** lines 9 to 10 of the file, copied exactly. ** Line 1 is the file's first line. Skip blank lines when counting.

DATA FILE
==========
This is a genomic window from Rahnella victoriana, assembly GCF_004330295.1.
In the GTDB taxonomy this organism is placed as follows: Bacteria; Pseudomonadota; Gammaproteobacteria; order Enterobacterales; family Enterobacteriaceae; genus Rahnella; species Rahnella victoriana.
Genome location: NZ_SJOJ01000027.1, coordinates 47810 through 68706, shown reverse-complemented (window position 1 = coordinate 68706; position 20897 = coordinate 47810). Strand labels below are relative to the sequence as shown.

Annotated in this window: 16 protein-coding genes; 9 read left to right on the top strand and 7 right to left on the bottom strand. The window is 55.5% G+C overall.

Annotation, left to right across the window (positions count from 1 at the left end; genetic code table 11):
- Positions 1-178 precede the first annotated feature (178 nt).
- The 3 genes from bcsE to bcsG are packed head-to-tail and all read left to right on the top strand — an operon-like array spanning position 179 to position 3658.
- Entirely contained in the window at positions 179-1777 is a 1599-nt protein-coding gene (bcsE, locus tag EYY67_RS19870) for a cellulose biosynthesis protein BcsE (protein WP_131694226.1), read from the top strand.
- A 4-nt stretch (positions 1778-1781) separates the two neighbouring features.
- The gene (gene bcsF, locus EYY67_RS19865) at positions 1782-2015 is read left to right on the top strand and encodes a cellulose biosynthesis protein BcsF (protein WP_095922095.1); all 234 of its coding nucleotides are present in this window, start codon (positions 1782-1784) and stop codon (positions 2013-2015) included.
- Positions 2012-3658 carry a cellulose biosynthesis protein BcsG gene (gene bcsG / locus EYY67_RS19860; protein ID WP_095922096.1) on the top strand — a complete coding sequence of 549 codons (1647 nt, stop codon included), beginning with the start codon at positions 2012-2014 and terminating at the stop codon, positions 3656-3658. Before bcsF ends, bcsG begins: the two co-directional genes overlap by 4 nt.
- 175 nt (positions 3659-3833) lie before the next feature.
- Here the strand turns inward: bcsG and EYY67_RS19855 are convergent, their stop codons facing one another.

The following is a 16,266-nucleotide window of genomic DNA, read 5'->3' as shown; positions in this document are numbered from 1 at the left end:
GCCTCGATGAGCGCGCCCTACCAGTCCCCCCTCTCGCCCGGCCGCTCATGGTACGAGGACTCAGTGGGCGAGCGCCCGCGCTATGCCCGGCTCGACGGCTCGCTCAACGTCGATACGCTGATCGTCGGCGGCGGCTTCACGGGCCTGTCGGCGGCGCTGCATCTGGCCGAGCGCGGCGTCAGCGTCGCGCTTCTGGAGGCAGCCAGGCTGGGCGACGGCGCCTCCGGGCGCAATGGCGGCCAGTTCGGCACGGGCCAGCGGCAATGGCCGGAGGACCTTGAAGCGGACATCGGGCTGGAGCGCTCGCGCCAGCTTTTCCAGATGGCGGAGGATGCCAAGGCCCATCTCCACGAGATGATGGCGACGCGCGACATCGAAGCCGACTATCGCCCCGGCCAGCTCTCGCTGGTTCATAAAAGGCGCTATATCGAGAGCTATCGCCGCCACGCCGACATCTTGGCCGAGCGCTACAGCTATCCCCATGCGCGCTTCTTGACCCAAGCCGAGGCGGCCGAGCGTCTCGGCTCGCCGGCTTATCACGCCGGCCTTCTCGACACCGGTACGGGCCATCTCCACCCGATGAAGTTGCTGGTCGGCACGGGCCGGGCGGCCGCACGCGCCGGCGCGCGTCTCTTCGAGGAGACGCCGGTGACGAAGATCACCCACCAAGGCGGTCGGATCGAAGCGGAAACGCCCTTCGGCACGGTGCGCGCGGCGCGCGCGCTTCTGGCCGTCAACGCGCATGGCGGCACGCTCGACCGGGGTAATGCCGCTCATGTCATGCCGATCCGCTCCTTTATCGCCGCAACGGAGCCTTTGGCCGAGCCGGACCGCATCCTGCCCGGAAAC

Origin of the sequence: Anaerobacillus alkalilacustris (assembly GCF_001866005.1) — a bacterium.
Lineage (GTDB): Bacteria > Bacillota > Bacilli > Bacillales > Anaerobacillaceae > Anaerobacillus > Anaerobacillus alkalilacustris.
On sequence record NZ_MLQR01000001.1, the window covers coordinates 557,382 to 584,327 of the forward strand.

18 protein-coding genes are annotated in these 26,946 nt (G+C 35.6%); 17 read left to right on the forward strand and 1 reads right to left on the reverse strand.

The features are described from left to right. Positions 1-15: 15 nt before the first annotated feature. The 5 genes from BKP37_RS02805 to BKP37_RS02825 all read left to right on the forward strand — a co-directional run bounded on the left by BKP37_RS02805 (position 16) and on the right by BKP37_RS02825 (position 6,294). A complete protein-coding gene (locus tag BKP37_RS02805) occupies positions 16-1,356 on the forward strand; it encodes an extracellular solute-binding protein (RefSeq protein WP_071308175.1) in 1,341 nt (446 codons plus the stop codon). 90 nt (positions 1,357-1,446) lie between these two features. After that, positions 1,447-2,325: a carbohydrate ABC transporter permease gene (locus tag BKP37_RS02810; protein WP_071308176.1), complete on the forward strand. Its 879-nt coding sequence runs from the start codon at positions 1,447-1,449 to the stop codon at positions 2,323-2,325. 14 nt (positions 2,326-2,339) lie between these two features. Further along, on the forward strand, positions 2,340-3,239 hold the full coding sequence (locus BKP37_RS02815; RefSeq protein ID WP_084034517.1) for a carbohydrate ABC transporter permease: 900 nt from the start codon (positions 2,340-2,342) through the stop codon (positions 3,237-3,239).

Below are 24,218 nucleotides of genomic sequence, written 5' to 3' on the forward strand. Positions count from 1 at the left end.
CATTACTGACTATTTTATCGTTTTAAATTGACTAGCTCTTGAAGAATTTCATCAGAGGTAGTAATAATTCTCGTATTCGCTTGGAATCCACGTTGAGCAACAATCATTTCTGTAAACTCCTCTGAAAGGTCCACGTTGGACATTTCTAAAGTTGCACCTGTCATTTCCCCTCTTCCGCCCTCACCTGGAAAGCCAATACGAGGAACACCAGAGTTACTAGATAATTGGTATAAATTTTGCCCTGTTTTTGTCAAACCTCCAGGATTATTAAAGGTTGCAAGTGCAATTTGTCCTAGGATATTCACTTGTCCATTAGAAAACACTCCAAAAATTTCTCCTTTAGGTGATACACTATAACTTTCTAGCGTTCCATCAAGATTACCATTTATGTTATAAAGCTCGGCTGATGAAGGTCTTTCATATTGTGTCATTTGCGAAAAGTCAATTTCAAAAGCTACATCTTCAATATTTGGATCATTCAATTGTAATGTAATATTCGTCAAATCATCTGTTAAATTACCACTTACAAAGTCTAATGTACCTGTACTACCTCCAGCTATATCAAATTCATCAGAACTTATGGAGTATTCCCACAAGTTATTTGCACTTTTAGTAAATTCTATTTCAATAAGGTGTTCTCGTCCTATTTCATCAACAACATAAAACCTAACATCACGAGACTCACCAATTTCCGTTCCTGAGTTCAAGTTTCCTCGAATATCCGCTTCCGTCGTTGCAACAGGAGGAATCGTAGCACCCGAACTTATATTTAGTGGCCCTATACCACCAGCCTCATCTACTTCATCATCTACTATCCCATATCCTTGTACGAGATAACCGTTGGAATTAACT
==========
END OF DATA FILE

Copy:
- A 4-nt stretch (positions 1778-1781) separates the two neighbouring features.
- The gene (gene bcsF, locus EYY67_RS19865) at positions 1782-2015 is read left to right on the top strand and encodes a cellulose biosynthesis protein BcsF (protein WP_095922095.1); all 234 of its coding nucleotides are present in this window, start codon (positions 1782-1784) and stop codon (positions 2013-2015) included.